Using OpenVPN and client authentication certificates to connect to Azure VPN Gateway


Azure VPN Gateway is Microsoft's managed cloud VPN service. The value proposition is that with just a few clicks we can let Microsoft worry about security and compliance and get a highly scalable VPN that's easily integrated with our Azure infrastructure. And what's more, if we configure Azure VPN Gateway to use an OpenVPN tunnel, we can also streamline user authentication via Azure Active Directory (AAD). AAD authentication works largely as promised if we only need to support Windows and MacOS clients; but if we also need to support Linux clients, we have a problem: AAD authentication works through the Azure VPN Client, which Microsoft makes available only for Windows and MacOS.

On Linux, users will need to connect via an OpenVPN client, which does not support AAD authentication. To allow such users to connect, we need to enable certificate authentication, which works side-by-side with AAD authentication.

While the Microsoft documentation does a good job describing the general approach, it skips over a few important details and provides PowerShell examples. Obviously on Linux, we'd prefer to use standard tools like OpenSSL instead. The plan is simple:

  1. Generate a point-to-site (P2S) certificate authority (CA) to sign user certificates with
  2. Upload the CA certificate to Azure VPN Gateway's P2S configuration (we can have up to 10 such certificates enabled simultaneously)
  3. Generate a certificate signing request (CSR) for each user
  4. Sign the CSR and generate an OpenVPN authentication certificate for each user
  5. Distribute certificates to allow users to connect to Azure VPG Gateway via OpenVPN

We'll start by generating a CA key and certificate:

openssl req -x509 -new -sha256 \
    -days 9125 \
    -subj "/C=CA/ST=BC/L=Vancouver/O=Ismailzai VPN/OU=IT/CN=Ismailzai VPN" \
    -newkey rsa:4096 \
    -keyout P2S_RootCert_1.key \
    -out P2S_RootCert_1.crt

Next, we upload this certificate to the Azure VPN Gateway's P2S configuration area. Once we've done this, any valid certificate signed by this one will be allowed access to the VPN.

Now, each user generates a CSR using their AAD id as the common name:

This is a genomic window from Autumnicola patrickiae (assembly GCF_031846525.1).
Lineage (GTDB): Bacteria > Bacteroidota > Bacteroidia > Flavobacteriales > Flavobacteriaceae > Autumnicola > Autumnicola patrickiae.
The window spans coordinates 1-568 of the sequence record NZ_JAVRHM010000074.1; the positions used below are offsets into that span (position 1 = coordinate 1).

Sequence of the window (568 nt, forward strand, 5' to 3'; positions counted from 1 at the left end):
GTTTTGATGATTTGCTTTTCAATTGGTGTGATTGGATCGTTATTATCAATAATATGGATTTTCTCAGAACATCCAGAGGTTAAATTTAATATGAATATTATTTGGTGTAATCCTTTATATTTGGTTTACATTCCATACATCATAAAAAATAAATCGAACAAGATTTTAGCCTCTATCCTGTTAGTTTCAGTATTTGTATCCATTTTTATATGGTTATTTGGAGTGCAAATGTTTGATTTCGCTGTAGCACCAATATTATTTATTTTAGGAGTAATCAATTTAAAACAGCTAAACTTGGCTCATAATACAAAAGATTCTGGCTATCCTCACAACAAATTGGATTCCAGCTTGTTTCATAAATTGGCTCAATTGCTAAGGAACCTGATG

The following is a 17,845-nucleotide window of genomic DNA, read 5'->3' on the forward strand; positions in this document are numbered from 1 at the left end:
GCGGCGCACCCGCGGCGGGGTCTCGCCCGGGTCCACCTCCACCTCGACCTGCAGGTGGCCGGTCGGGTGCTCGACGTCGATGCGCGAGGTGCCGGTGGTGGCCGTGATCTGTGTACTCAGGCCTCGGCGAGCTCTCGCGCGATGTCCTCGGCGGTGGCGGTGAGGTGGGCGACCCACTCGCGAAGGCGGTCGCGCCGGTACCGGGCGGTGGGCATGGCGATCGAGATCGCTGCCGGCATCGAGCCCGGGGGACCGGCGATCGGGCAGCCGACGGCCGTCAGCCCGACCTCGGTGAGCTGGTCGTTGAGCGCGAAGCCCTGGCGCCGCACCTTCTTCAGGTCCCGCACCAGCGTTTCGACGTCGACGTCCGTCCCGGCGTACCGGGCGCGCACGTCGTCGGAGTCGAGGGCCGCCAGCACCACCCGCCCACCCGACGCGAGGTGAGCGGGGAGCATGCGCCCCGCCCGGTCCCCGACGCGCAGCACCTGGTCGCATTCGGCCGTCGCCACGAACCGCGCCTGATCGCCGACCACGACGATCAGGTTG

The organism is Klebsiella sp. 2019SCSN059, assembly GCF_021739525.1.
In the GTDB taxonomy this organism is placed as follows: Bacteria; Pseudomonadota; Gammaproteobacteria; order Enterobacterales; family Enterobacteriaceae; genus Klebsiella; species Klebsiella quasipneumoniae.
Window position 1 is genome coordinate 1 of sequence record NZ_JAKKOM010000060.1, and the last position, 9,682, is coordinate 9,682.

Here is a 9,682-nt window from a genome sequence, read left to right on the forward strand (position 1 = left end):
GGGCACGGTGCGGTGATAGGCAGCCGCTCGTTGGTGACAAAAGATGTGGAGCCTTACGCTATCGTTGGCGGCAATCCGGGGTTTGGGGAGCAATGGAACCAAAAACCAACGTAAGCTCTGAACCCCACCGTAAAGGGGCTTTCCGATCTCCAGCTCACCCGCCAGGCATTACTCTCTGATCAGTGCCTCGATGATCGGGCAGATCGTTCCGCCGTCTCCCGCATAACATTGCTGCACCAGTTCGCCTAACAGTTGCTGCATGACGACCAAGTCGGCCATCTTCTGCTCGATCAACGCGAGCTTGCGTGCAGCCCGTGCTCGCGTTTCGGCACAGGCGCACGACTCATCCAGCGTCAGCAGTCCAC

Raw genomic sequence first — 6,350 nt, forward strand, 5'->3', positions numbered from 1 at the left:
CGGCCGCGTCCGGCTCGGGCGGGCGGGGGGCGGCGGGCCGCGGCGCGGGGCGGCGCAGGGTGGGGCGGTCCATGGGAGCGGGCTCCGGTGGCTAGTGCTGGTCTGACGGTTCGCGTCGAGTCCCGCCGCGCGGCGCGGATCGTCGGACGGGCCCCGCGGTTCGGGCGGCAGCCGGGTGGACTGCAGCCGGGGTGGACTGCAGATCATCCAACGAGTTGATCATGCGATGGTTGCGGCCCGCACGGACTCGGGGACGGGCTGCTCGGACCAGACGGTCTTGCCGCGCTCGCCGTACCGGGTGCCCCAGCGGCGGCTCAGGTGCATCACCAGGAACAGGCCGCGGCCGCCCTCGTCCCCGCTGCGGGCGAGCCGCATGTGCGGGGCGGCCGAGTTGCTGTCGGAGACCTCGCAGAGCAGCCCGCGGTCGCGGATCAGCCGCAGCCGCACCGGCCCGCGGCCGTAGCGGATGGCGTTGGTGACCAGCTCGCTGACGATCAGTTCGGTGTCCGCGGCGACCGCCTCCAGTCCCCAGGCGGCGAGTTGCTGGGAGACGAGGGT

openssl req -new \
    -subj "/CN=ismailzai" \
    -newkey rsa:2048 \
    -keyout ismailzai.key \
    -out ismailzai.csr

The command above also generates a private key, which the user uses to communicate with the VPN.

All that is left is to generate a client authentication certificate using the CSR:

openssl x509 -req -days 365 \
    -extensions v3_req -extfile <(printf "[v3_req]\nsubjectKeyIdentifier=hash\nauthorityKeyIdentifier=keyid:always,issuer\nbasicConstraints=critical,CA:false\\nextendedKeyUsage=critical,clientAuth\nkeyUsage=critical,nonRepudiation,digitalSignature,keyEncipherment\n") \
    -CA P2S_RootCert_1.crt \
    -CAkey P2S_RootCert_1.key \
    -CAcreateserial \
    -in ismailzai.csr \
    -out ismailzai.crt

The gotcha here is that if the certificate does not have the correct extensions associated with it, Azure VPN Gateway will kill our connection. Specifically, we need to specify the subject alternative name (SAN) and the necessary key usages. Frustratingly, there is a bug in OpenSSL that strips extensions from the CSR, so we have to append them when generating the final certificate. The command above ensures that all the necessary extensions are attached to the signed certificate, which we can validate using OpenSSL:

openssl x509 -in ismailzai.crt -text

The output will include a section like this:

X509v3 extensions:
    X509v3 Subject Key Identifier:
    X509v3 Authority Key Identifier:
    X509v3 Basic Constraints: critical
    X509v3 Subject Alternative Name:
    X509v3 Extended Key Usage: critical
        TLS Web Client Authentication
    X509v3 Key Usage: critical
        Digital Signature, Non Repudiation, Key Encipherment

With our user certificate verified, we can now use it to connect to Azure VPN Gateway using the OpenVPN CLI:

sudo openvpn --config vpnconfig_cert.ovpn --cert ismailzai.crt --key ismailzai.key

Here, the vpnconfig_cert.ovpn file is automatically generated by clicking the Download VPN client button in Azure VPN Gateway's P2S configuration area. This configuration is safe to distribute to all users who need to connect via OpenVPN because it does not include any user-specific information.

Of course, all of this can be streamlined for our users. For instance, we could build a web portal that requires AD authentication, and once verified, generates an OpenVPN configuration file with all the necessary certificates embedded in it, which enables users to use any OpenVPN GUI to connect.